Jimi Hendrix’s “The Wind Cries Mary”
A Masterwork Conceived, Composed, and Recorded in Less Than 24 Hours
In late September 1966, Jimi Hendrix landed in London, leaving behind the hardscrabble life he’d led in New York City. Within a couple of days he began a relationship with Kathy Etchingham, who worked as hairdresser and part-time DJ. While still in the first blush of romance, Jimi and Kathy discovered that although they’d grown up an ocean apart, in some ways they shared similar backgrounds. They’d both had challenging childhoods with at least one alcoholic parent. Both of their mothers had abandoned the family. Kathy had spent her earliest years in Derby, living in a working-class house without an indoor bathroom. After her mother left, she and her brother were sent to stay with relatives in Ireland. During her teens she was placed in Dublin’s Holy Faith convent boarding school.
Jimi had mostly grown up with his father, James “Al” Hendrix, and, on occasion, his younger brother Leon. They lived in a variety of rented rooms, apartments, and small houses around Seattle. When times got hard for Al, he shuttled Jimi to stay with relatives and friends. “He’d had a very unhappy childhood,” Kathy wrote in Through Gypsy Eyes: My Life, the Sixties and Jimi Hendrix. “He did talk about how he had no food, no shoes, hadn’t got to have a change of clothes, had to go to other people’s houses to be fed, how his dad used to punch him in the face and shave his hair, and how he would run away but had to go back because, of course, he had nowhere else to go. He didn’t really consider that he had a family.”
Throughout Jimi’s initial nine-month stay in London, the couple shared lodgings with Jimi’s discoverer/producer, Chas Chandler, and his Swedish girlfriend, Lotta Null. In December 1966 Ringo Starr offered to sublet them his flat at 34 Montagu Square for £30 a month. They accepted the offer, and on December 6th Chas, Jimi, Kathy, and Lotta moved to Montagu Square. “We were lucky to get it,” Kathy wrote, “as Paul McCartney had just moved out of the flat before us. The neighbors weren’t too happy about having musicians in the flat. Paul had been using it as a [demo] recording studio and I’m sure it wasn’t very soundproof. The elderly lady who lived upstairs could be rather grumpy. She wouldn’t let us have the keys to the communal gardens when the photographer wanted to take some photos of Jimi in the gardens.”
Away from public view, Jimi and Kathy’s life together at 34 Montagu Square was not always peaceful. Chas and Lotta were sometimes taken aback by the volume of the arguments coming from the rooms downstairs. During one disagreement Kathy smashed her foot through the back of an acoustic guitar. Another one led to a broken sitting-room door. For Jimi and Kathy, though, heated arguments were nothing new. “Having rows never worried either of us much,” Kathy explained. “I guess we both had listened to them enough throughout our childhoods not to take them too seriously. We could be shouting and screaming one moment and forgetting about the whole thing the next.... Both of us operated on very short fuses, and neither of us was ever willing to climb down, so we could only end them by one or the other of us storming off – usually me.” At one point, Chas Chandler and Experience manager Michael Jeffery called Jimi into the office and urged him to break up with Kathy. Hendrix told them to mind their own business. In truth, he felt possessive of Kathy, and their most violent exchanges tended to occur when he felt jealous or suspicious of her.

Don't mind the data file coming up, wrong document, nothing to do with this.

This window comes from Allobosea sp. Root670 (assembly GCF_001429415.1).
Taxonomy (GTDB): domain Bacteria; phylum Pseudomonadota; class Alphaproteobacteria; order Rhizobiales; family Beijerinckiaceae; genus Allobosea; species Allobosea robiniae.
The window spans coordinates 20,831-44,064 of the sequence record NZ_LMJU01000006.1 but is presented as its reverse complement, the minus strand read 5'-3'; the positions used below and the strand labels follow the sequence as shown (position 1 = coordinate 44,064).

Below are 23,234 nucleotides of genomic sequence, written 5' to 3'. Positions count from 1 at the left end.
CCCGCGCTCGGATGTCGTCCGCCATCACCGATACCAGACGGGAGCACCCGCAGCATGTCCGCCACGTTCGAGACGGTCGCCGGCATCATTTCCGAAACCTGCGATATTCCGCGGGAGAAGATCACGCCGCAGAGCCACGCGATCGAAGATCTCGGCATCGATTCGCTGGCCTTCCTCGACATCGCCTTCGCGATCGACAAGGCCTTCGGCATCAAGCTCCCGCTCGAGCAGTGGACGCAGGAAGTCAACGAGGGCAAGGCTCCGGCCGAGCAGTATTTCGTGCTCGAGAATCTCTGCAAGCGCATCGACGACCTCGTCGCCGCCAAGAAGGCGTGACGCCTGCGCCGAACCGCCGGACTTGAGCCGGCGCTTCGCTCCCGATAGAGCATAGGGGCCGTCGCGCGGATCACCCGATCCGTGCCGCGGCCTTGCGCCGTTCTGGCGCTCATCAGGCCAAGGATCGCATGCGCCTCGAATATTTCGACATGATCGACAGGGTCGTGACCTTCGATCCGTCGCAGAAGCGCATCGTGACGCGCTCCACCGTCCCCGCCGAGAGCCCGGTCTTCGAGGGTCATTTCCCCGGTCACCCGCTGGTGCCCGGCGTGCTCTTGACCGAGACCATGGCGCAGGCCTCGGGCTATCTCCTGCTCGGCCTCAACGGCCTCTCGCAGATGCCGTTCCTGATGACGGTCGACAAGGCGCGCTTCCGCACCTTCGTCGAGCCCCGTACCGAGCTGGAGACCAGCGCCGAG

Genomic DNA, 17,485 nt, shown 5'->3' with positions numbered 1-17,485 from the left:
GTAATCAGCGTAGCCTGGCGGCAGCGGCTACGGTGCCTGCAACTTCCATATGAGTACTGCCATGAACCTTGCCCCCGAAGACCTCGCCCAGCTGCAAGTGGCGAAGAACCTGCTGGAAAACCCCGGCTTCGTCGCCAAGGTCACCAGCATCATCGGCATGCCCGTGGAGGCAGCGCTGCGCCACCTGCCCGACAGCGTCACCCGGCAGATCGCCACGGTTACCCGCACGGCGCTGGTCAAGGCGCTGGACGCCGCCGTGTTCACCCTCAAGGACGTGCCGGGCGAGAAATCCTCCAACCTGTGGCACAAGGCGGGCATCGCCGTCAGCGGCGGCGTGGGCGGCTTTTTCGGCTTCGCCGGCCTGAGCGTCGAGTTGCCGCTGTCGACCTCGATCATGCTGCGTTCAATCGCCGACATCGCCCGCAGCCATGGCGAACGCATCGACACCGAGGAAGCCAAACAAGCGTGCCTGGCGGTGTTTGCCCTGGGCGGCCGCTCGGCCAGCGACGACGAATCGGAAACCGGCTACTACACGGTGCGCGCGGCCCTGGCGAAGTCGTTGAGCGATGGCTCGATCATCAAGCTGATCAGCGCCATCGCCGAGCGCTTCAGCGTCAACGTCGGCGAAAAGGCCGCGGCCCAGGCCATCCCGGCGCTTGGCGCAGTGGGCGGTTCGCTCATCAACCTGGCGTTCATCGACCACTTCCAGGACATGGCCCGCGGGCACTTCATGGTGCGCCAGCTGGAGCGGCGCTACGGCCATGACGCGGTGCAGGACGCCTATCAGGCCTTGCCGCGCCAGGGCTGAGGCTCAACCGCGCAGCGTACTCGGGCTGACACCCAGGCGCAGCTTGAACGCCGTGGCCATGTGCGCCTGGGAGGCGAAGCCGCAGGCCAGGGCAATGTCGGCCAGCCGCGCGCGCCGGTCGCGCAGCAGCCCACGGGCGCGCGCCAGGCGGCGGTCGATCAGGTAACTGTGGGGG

An especially heated argument on January 10th inspired Jimi to write one of his most achingly beautiful songs. As Kathy described, “He was moaning about my cooking again and I felt I had put a lot of effort into whatever it was – mashed potatoes, probably. I didn’t take kindly to being told they were disgusting, so I picked up the plate and smashed it on the floor. ‘Hell – what are you doing?’ he screamed at me, so I picked up a few more plates and threw them around the room as well, yelling back at him. Eventually I turned on my heel and stalked out, crossing the street to find a cab. He followed, trying to persuade me to come back, but I refused to listen. I found a taxi and jumped in, and without letting Jimi hear I told the driver to take me to Angie and Eric [Burdon]’s place in Jermyn Street. When I returned the next day, having cooled down, I asked him what he had done while I was away. ‘I wrote a song,’ he said and handed me a piece of paper with ‘The Wind Cries Mary’ written on it. Mary is my middle name, and the one he would use when he wanted to annoy me. I took the song and read it through. It was about the row we had just had, but I didn’t feel the least bit appeased.”
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